For the next decade of his life, Arends served as itinerant minister in a vast area that today includes the counties of Rowan, Cabarrus, Iredell, Catawba, Lincoln, Davidson, Guilford, Stokes, and others. According to recent historian Carl Hammer, Jr., he "traveled long distances on horseback in all kinds of weather, over bad roads and forest paths, to spread the Gospel among people who had long been without pastoral care." Before his death in 1807, Arends had served nineteen churches in the area, helping to found most of them.

Even though Arends's congregations received financial assistance from territory under the rule of George III, and though Arends, as a minister, was often harassed, persecuted, and at times in danger of his life, he took up the cause of American independence, defying both British soldiers and American Tories.

In 1785, Arends moved to Lincoln County. In all, he either helped organize, or was the first regular minister of, nine churches in the Catawba Valley. These years were spent busily ministering to the needs of his many congregations. He traveled by horseback from one church to the next, often as far as fifty miles a day, preaching, baptizing, and confirming his parishioners. At the same time, he was also a gentleman planter.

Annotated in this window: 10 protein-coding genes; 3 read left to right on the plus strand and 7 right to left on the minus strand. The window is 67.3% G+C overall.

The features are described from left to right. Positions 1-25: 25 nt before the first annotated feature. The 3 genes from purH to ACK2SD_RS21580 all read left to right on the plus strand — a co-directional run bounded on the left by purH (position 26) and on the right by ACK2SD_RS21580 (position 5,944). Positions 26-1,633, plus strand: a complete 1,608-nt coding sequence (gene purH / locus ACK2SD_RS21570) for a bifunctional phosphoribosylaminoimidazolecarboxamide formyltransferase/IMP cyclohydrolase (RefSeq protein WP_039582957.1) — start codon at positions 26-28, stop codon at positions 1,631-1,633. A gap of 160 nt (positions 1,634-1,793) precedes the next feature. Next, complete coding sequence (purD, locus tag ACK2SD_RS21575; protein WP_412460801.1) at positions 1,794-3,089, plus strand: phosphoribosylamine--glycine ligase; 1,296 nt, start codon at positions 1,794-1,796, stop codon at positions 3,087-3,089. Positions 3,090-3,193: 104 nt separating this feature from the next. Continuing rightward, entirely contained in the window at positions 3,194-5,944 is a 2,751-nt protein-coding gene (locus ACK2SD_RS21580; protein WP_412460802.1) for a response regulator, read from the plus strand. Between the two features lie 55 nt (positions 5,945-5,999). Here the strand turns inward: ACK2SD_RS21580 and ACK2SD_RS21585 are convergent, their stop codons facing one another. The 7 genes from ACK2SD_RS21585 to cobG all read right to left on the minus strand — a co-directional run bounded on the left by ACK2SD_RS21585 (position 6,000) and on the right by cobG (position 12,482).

In the years 1800–1801, there occurred a phenomenon that spurred Arends to perhaps his most notable historical accomplishment. In these years, the so-called Great Revival, which had begun in Kentucky, spread into the Carolinas, bringing with it a kind of religious hysteria involving "convulsions, prostrations, the involuntary gnashing of teeth, strange exercises," and the "jerks." As the official U.S. Lutheran history indicates, because of their concern over this "outburst of intensive religious activity" and the "alarming deterioration of both faith and morals" among the general populace, the Lutheran ministers of North Carolina saw "the need for some authoritative organization."